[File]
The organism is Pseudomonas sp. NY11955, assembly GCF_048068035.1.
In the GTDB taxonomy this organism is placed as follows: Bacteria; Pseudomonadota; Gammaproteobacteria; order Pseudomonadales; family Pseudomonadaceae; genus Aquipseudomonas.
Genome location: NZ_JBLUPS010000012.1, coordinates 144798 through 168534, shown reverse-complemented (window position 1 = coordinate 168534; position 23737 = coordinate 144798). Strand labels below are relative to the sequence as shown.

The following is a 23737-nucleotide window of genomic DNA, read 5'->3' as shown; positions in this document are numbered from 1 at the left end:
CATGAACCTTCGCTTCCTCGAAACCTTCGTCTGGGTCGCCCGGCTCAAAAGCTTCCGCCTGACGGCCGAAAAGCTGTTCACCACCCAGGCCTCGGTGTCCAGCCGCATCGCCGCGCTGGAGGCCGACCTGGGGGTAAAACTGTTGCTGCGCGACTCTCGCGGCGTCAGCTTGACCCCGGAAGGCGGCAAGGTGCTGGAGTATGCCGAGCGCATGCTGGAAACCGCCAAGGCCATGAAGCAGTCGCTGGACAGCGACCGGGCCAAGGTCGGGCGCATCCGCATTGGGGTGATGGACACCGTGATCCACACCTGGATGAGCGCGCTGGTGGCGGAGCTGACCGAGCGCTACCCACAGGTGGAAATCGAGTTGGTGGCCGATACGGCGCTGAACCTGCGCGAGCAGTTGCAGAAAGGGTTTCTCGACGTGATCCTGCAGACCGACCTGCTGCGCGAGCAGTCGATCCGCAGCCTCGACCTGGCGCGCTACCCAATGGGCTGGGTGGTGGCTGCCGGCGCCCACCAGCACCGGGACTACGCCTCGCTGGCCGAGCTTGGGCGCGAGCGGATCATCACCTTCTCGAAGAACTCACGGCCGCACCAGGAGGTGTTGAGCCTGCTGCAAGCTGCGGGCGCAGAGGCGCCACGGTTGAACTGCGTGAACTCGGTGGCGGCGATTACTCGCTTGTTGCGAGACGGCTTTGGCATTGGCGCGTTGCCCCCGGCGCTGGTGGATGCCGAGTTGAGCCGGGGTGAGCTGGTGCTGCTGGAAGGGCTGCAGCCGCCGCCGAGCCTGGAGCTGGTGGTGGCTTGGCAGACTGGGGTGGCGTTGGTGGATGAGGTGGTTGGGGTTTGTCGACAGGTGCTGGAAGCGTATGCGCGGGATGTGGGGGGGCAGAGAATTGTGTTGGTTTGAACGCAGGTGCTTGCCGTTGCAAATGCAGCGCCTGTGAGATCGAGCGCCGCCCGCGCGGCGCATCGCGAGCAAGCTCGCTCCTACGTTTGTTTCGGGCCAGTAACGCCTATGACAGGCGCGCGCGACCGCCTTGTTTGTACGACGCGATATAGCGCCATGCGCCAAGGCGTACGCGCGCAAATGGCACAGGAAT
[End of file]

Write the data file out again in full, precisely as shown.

The organism is Pseudomonas sp. NY11955, assembly GCF_048068035.1.
In the GTDB taxonomy this organism is placed as follows: Bacteria; Pseudomonadota; Gammaproteobacteria; order Pseudomonadales; family Pseudomonadaceae; genus Aquipseudomonas.
Genome location: NZ_JBLUPS010000012.1, coordinates 144798 through 168534, shown reverse-complemented (window position 1 = coordinate 168534; position 23737 = coordinate 144798). Strand labels below are relative to the sequence as shown.

The following is a 23737-nucleotide window of genomic DNA, read 5'->3' as shown; positions in this document are numbered from 1 at the left end:
CATGAACCTTCGCTTCCTCGAAACCTTCGTCTGGGTCGCCCGGCTCAAAAGCTTCCGCCTGACGGCCGAAAAGCTGTTCACCACCCAGGCCTCGGTGTCCAGCCGCATCGCCGCGCTGGAGGCCGACCTGGGGGTAAAACTGTTGCTGCGCGACTCTCGCGGCGTCAGCTTGACCCCGGAAGGCGGCAAGGTGCTGGAGTATGCCGAGCGCATGCTGGAAACCGCCAAGGCCATGAAGCAGTCGCTGGACAGCGACCGGGCCAAGGTCGGGCGCATCCGCATTGGGGTGATGGACACCGTGATCCACACCTGGATGAGCGCGCTGGTGGCGGAGCTGACCGAGCGCTACCCACAGGTGGAAATCGAGTTGGTGGCCGATACGGCGCTGAACCTGCGCGAGCAGTTGCAGAAAGGGTTTCTCGACGTGATCCTGCAGACCGACCTGCTGCGCGAGCAGTCGATCCGCAGCCTCGACCTGGCGCGCTACCCAATGGGCTGGGTGGTGGCTGCCGGCGCCCACCAGCACCGGGACTACGCCTCGCTGGCCGAGCTTGGGCGCGAGCGGATCATCACCTTCTCGAAGAACTCACGGCCGCACCAGGAGGTGTTGAGCCTGCTGCAAGCTGCGGGCGCAGAGGCGCCACGGTTGAACTGCGTGAACTCGGTGGCGGCGATTACTCGCTTGTTGCGAGACGGCTTTGGCATTGGCGCGTTGCCCCCGGCGCTGGTGGATGCCGAGTTGAGCCGGGGTGAGCTGGTGCTGCTGGAAGGGCTGCAGCCGCCGCCGAGCCTGGAGCTGGTGGTGGCTTGGCAGACTGGGGTGGCGTTGGTGGATGAGGTGGTTGGGGTTTGTCGACAGGTGCTGGAAGCGTATGCGCGGGATGTGGGGGGGCAGAGAATTGTGTTGGTTTGAACGCAGGTGCTTGCCGTTGCAAATGCAGCGCCTGTGAGATCGAGCGCCGCCCGCGCGGCGCATCGCGAGCAAGCTCGCTCCTACGTTTGTTTCGGGCCAGTAACGCCTATGACAGGCGCGCGCGACCGCCTTGTTTGTACGACGCGATATAGCGCCATGCGCCAAGGCGTACGCGCGCAAATGGCACAGGAAT